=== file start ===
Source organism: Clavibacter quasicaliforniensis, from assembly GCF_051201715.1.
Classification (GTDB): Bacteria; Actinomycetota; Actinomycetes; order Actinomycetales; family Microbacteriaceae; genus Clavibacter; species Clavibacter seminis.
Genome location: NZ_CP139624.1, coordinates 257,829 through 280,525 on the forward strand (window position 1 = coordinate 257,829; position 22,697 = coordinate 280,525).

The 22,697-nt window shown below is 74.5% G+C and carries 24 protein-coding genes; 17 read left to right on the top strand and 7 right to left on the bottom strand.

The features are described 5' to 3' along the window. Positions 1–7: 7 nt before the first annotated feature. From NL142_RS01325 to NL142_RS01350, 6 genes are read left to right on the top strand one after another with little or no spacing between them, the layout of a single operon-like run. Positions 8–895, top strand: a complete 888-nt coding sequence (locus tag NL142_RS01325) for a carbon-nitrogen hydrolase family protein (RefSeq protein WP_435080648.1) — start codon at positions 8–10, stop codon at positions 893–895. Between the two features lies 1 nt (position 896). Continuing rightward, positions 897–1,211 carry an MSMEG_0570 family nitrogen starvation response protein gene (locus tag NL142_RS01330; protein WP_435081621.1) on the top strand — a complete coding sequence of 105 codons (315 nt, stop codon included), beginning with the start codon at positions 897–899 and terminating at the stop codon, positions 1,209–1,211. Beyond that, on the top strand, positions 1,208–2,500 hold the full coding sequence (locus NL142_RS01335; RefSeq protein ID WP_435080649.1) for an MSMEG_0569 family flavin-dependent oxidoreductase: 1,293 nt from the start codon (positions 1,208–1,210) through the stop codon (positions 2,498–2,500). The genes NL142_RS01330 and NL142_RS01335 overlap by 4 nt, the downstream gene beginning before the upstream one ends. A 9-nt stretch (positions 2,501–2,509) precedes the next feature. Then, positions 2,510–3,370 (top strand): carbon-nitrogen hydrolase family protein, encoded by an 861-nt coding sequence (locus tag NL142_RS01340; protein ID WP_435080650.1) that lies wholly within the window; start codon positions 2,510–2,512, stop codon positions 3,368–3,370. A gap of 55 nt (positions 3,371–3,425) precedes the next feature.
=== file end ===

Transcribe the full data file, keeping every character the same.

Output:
Source organism: Clavibacter quasicaliforniensis, from assembly GCF_051201715.1.
Classification (GTDB): Bacteria; Actinomycetota; Actinomycetes; order Actinomycetales; family Microbacteriaceae; genus Clavibacter; species Clavibacter seminis.
Genome location: NZ_CP139624.1, coordinates 257,829 through 280,525 on the forward strand (window position 1 = coordinate 257,829; position 22,697 = coordinate 280,525).

The 22,697-nt window shown below is 74.5% G+C and carries 24 protein-coding genes; 17 read left to right on the top strand and 7 right to left on the bottom strand.

The features are described 5' to 3' along the window. Positions 1–7: 7 nt before the first annotated feature. From NL142_RS01325 to NL142_RS01350, 6 genes are read left to right on the top strand one after another with little or no spacing between them, the layout of a single operon-like run. Positions 8–895, top strand: a complete 888-nt coding sequence (locus tag NL142_RS01325) for a carbon-nitrogen hydrolase family protein (RefSeq protein WP_435080648.1) — start codon at positions 8–10, stop codon at positions 893–895. Between the two features lies 1 nt (position 896). Continuing rightward, positions 897–1,211 carry an MSMEG_0570 family nitrogen starvation response protein gene (locus tag NL142_RS01330; protein WP_435081621.1) on the top strand — a complete coding sequence of 105 codons (315 nt, stop codon included), beginning with the start codon at positions 897–899 and terminating at the stop codon, positions 1,209–1,211. Beyond that, on the top strand, positions 1,208–2,500 hold the full coding sequence (locus NL142_RS01335; RefSeq protein ID WP_435080649.1) for an MSMEG_0569 family flavin-dependent oxidoreductase: 1,293 nt from the start codon (positions 1,208–1,210) through the stop codon (positions 2,498–2,500). The genes NL142_RS01330 and NL142_RS01335 overlap by 4 nt, the downstream gene beginning before the upstream one ends. A 9-nt stretch (positions 2,501–2,509) precedes the next feature. Then, positions 2,510–3,370 (top strand): carbon-nitrogen hydrolase family protein, encoded by an 861-nt coding sequence (locus tag NL142_RS01340; protein ID WP_435080650.1) that lies wholly within the window; start codon positions 2,510–2,512, stop codon positions 3,368–3,370. A gap of 55 nt (positions 3,371–3,425) precedes the next feature.